Waséyabek Development Company invests in healthcare startup
Grand Rapids-based BAMF Health developing revolutionary cancer treatment technology
Pictured from left to right: Chris Rogers, Waséyabek Board Vice-Chair and Interim Chair; Bryant Phillips, Waséyabek Board Member; Deidra Mitchell, President and CEO of Waséyabek; Dr. Anthony Chang, CEO of BAMF Health; and Chad Bassett, COO of BAMF Health.
Waséyabek Development Company (WDC), the Tribally-owned economic development arm of the Nottawaseppi Huron Band of the Potawatomi (NHBP), announced a $3 million investment into healthcare startup BAMF Health. The passive investment marks the first foray of the company into the healthcare industry and further diversification of its portfolio. Grand Rapids company BAMF Health is developing cutting-edge cancer treatments with a technology that is showing promise in treating non-cancer-related ailments as well.
“Our goal is to invest in companies that not only align with our values but also show a strong potential for growth and success,” said Deidra Mitchell, President and CEO of Waséyabek. “This technology shows so much promise, and BAMF’s vision to provide accessible and affordable treatment solutions is one that we stand firmly behind.”
The technology, which is already being practiced in Germany, uses an innovative radiopharmaceutical approach that more directly targets cells and is less invasive than current methods. Patients from over 44 countries have sought treatment, including many from West Michigan. In their work to create a scalable platform for the treatment, BAMF launched a $30 million Series B raise, which WDC is participating in along with other investors.
“Having diverse communities invest in this company is well aligned with our mission and vision,” said Dr. Anthony Chang, CEO of BAMF Health. “These treatments and early detection can significantly impact positive outcomes for patients. We’re working towards smarter solutions, like same-day diagnosis and treatment, while deploying advanced AI and other technology to ensure it is affordable and accessible for everyone that needs it.”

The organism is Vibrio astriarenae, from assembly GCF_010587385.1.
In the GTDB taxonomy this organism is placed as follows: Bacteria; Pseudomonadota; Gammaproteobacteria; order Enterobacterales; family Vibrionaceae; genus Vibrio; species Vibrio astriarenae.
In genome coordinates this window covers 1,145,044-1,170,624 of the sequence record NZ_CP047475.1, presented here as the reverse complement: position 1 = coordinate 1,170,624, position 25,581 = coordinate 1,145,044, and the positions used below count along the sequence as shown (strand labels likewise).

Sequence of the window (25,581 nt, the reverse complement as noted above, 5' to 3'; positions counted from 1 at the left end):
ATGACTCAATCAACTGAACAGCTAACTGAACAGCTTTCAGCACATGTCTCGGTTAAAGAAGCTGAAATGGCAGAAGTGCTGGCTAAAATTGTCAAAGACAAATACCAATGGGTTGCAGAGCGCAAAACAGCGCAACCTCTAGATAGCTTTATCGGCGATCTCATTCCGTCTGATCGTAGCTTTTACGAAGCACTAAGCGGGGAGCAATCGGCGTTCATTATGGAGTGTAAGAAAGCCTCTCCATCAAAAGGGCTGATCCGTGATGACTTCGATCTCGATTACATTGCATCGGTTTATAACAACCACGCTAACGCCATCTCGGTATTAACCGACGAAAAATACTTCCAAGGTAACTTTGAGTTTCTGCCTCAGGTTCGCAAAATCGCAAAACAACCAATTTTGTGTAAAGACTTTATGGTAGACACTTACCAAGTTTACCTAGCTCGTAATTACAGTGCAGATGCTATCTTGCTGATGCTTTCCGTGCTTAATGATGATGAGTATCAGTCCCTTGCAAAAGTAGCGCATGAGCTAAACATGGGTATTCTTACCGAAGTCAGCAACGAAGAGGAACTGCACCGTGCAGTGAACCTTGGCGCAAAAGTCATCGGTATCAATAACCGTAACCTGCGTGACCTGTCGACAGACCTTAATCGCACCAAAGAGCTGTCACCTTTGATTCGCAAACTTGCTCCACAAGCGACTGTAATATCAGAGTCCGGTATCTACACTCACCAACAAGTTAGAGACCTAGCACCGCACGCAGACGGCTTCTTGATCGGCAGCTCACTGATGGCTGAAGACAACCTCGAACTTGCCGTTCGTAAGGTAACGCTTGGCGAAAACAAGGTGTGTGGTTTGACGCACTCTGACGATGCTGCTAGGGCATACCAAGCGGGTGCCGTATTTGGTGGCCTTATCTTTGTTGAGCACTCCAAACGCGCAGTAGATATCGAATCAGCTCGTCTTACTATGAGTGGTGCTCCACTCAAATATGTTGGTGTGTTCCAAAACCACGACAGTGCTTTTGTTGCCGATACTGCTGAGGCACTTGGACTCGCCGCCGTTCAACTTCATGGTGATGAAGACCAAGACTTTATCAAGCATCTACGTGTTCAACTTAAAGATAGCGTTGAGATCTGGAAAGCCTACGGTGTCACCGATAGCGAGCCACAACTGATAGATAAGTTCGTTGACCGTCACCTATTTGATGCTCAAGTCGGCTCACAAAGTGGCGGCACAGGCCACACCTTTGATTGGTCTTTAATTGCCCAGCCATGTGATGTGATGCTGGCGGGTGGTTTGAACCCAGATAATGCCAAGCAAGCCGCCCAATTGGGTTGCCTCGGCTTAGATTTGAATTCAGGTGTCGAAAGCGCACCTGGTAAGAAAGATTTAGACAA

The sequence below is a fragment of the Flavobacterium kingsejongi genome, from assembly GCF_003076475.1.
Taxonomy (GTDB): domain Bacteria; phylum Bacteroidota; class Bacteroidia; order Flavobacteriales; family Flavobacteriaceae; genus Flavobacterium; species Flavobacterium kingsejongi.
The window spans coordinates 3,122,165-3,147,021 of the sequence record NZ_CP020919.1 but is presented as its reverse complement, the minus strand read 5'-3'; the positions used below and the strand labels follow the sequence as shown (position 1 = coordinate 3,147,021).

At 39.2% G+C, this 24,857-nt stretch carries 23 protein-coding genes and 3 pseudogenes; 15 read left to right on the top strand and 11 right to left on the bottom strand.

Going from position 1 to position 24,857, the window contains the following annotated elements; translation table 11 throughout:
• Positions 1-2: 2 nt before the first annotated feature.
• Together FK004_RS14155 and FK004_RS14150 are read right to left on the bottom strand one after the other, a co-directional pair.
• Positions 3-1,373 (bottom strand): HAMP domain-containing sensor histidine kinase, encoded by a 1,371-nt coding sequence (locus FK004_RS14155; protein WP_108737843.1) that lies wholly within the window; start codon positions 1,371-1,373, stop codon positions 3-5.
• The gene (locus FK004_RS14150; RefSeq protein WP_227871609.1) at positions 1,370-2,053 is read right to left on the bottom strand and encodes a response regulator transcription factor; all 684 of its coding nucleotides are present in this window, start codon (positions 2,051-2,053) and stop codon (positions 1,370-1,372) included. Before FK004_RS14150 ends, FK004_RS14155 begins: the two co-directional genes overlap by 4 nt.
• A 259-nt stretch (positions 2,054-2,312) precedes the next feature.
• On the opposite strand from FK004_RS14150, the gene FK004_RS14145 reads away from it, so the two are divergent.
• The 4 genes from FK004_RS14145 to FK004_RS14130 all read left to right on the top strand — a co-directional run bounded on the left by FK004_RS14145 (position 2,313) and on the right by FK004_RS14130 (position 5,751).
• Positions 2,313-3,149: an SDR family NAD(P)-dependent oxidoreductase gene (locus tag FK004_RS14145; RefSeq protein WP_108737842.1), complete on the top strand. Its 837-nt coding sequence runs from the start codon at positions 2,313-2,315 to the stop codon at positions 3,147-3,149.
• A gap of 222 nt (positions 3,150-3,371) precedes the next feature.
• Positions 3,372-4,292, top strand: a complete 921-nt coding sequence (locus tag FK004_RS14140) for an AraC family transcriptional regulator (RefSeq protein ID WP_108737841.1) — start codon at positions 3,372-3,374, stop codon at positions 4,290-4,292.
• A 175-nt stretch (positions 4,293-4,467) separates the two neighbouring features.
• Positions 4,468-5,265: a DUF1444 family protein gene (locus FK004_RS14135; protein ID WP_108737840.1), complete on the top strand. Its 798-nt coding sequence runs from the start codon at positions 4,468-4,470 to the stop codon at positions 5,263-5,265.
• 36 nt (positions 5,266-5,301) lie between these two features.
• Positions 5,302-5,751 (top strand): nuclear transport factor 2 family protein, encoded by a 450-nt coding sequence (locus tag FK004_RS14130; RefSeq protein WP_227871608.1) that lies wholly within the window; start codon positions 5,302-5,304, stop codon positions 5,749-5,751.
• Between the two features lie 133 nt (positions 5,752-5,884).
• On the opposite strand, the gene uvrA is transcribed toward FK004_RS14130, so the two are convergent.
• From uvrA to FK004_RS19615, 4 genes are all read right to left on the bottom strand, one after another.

BAMF’s process uses 1/40th the amount of radiation in traditional detection routines, making it more affordable and much less strenuous on the body. BAMF has been working on technology and the infrastructure to support it that will drive the cost down, enabling more patients access and making earlier treatment and detection the goal.
According to the CDC, Native American communities suffer much higher rates of several cancers, including lung, colorectal, liver, stomach, and kidney cancers. They are also more likely to be disproportionately impacted by a lack of preventative healthcare access and affordability.
“This investment represents something that is sorely needed in the healthcare industry, Tribal participation. When our communities are lacking accessible and affordable healthcare, it is our responsibility to ensure we’re making decisions to increase access and quality of care,” said Jamie Stuck, NHBP Tribal Council Chair. “Making this type of treatment and technology available to all is something that aligns closely with our values.”
“We welcome opportunities to be involved in groundbreaking technologies, especially those that are being researched and developed right here in Michigan,” said Chris Rogers, Waséyabek Board Vice-Chair and Interim Chair. “This is our first investment in the health care sector and another opportunity for us to broaden our investment strategy.”